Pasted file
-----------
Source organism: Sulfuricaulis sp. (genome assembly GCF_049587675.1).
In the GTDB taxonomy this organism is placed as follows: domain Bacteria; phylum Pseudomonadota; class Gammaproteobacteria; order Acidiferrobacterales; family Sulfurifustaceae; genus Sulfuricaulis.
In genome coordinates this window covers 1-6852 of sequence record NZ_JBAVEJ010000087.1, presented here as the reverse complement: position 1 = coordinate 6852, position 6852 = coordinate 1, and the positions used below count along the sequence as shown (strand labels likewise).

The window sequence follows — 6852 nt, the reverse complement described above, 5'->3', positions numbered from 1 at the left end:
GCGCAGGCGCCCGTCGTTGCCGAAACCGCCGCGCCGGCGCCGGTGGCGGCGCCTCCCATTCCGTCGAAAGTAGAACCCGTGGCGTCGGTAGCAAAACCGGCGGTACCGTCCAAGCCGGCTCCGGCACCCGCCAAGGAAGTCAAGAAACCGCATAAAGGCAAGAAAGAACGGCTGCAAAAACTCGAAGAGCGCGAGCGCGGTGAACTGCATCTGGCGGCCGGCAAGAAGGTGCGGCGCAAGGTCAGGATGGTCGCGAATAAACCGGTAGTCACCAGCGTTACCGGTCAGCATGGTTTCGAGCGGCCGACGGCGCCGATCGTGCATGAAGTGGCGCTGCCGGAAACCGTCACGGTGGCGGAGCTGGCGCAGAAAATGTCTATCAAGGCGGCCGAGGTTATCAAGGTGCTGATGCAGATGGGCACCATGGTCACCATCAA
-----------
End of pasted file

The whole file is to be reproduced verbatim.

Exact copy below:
Source organism: Sulfuricaulis sp. (genome assembly GCF_049587675.1).
In the GTDB taxonomy this organism is placed as follows: domain Bacteria; phylum Pseudomonadota; class Gammaproteobacteria; order Acidiferrobacterales; family Sulfurifustaceae; genus Sulfuricaulis.
In genome coordinates this window covers 1-6852 of sequence record NZ_JBAVEJ010000087.1, presented here as the reverse complement: position 1 = coordinate 6852, position 6852 = coordinate 1, and the positions used below count along the sequence as shown (strand labels likewise).

The window sequence follows — 6852 nt, the reverse complement described above, 5'->3', positions numbered from 1 at the left end:
GCGCAGGCGCCCGTCGTTGCCGAAACCGCCGCGCCGGCGCCGGTGGCGGCGCCTCCCATTCCGTCGAAAGTAGAACCCGTGGCGTCGGTAGCAAAACCGGCGGTACCGTCCAAGCCGGCTCCGGCACCCGCCAAGGAAGTCAAGAAACCGCATAAAGGCAAGAAAGAACGGCTGCAAAAACTCGAAGAGCGCGAGCGCGGTGAACTGCATCTGGCGGCCGGCAAGAAGGTGCGGCGCAAGGTCAGGATGGTCGCGAATAAACCGGTAGTCACCAGCGTTACCGGTCAGCATGGTTTCGAGCGGCCGACGGCGCCGATCGTGCATGAAGTGGCGCTGCCGGAAACCGTCACGGTGGCGGAGCTGGCGCAGAAAATGTCTATCAAGGCGGCCGAGGTTATCAAGGTGCTGATGCAGATGGGCACCATGGTCACCATCAA